Do You Need Planning Permission Before You Start Your Project?  

(Image credit:@11_the_glen)

Many loft conversions fall under permitted development rights and don’t require  planning permission. However, if you live in a protected property, have a certain style of home or live on designated land, you might need to seek permission from the local council before starting your project.    It’s important to remember that planning permission and building regulations approval are two different and need to be handled separately.

Planning Permission relates to the external appearance of the building and exists to ensure that any landscaping changes are in keeping with the local environment. Listed, historically significant buildings, or buildings constructed in an area of interest require permission before any alterations can be made. 

Building Regulations set the minimum standard for design and construction of buildings, and exist to ensure that work has been completed correctly. This includes things such as structural safety, fire, and energy standards. 

If you’re ever unsure, the best course of action is to contact your local council to double check – finding out that you need planning permission halfway through your project, or that your build isn’t up to regulation standards could end up costing you thousands, and the project might be put on hold indefinitely.  You should also inform your home insurer about any major changes to your home, especially projects that can affect its structural integrity, habitability, or value. If your conversion has the potential to increase your properties value, it could affect your building and contents insurance rates.

Do You Have Adequate Access? 

(Image credit: @saara_mcloughlin)

You might have the space for a loft conversion, but do you actually have the ability to access it? And is it fit for purpose? If you’re planning on turning your space into a functional room, it needs to have a permanent structure in place, which could take the form of a straight or spiral staircase; at the very least it’ll need a fixed ladder. 

It’s important to remember that adding access needs to strike a balance between space, practicality and comfort. For example, While a fixed ladder can save space, it’s less practical and comfortable in equal measure. On the other hand, a straight staircase can make life easier, but will cost space, not only in the loft itself but in the space below it. So when it comes to planning your conversion, make sure you consider what space you have and what is realistically achievable when it comes to adding access.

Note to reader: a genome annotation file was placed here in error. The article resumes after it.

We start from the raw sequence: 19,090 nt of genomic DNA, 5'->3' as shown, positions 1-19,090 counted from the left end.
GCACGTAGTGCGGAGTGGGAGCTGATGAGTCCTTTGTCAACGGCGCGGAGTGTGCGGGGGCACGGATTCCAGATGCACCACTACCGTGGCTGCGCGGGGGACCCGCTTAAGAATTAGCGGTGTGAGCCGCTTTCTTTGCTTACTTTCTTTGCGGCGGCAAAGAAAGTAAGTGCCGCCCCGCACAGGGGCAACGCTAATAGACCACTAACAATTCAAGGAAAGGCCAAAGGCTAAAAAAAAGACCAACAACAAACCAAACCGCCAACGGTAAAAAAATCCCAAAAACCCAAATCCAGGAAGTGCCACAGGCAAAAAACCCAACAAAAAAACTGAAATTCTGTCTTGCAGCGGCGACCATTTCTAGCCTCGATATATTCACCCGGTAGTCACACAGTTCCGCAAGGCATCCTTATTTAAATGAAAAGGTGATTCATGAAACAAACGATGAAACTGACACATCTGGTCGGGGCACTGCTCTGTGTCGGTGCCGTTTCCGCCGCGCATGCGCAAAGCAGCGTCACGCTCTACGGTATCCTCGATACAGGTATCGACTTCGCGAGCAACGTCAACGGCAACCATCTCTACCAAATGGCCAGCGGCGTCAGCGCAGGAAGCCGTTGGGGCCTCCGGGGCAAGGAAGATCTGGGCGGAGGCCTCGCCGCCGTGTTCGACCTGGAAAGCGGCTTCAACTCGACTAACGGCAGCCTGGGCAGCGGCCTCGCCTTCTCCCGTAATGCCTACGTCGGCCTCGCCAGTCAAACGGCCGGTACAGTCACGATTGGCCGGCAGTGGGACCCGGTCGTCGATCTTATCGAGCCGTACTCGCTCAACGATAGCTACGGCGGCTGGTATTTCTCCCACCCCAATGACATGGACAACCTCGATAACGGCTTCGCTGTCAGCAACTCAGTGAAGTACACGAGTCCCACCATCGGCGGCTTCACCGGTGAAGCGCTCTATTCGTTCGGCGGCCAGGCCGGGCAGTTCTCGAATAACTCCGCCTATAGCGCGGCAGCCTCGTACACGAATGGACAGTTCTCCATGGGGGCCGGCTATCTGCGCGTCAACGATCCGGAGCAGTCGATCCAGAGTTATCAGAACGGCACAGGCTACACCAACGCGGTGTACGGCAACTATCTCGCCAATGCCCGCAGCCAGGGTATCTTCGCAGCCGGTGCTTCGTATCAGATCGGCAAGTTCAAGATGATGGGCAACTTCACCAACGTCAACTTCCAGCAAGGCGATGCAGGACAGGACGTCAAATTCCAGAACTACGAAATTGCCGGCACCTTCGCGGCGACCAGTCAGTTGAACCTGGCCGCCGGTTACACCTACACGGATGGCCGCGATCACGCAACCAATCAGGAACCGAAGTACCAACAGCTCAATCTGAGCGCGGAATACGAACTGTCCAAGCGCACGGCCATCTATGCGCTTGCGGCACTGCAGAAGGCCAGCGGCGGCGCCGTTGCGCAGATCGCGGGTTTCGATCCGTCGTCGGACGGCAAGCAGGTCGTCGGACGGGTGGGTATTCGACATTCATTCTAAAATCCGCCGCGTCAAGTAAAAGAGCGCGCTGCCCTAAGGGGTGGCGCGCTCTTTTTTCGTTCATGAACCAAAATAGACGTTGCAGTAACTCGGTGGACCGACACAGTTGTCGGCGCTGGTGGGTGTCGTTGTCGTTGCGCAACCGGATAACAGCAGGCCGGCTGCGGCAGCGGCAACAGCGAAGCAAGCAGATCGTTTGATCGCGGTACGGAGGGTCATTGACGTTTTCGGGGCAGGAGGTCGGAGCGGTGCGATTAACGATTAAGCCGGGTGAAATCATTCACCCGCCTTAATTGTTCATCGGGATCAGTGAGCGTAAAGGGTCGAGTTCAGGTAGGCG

Is Your Loft Energy Efficient? 

If you’re looking at converting your loft into an additional space, it’s also a great time to assess how energy efficient your home really is. A recent study found that a quarter of the heat generated in a home can be lost through a poorly insulated roof, costing homeowners upwards of £2,000 a year.  To save yourself some money, consider adding some high quality insulation to your walls during your conversion. While different types of insulation can have a wide array of attributes, there are two main categories that they fall in to:  

Cold roof insulation is created by laying insulation between the rafters. In most cases this space is empty, so it’s a great way to save space and ensure a good quality level of insulation. Contractors usually have a 50mm gap between the top of the insulation so air can circulate. However, this also allows cold air to enter the air flow space which can really influence the temperature of the room, and your property as a whole.

Warm roof insulation is designed to keep the entire roof structure warm through ternam regulation. This is because the insulation is laid over the top of the roof deck, on top of a vapour control layer, and underneath the roof covering, allowing for a greater level of thermal insulation in your property. However, it does mean the room itself might run warm during the summer months, so an air conditioner might be worth investing in to regulate the ambient temperature. 

During the planning stages, if you hire a conversion specialist, they’ll be able to determine which kind of insulation best suits your needs and the needs of your property, and will advise you on the best course of action. In addition, insulation can last for up to 40 years, so while there might be some upfront costs, it’ll pay itself back 100x times over in the future.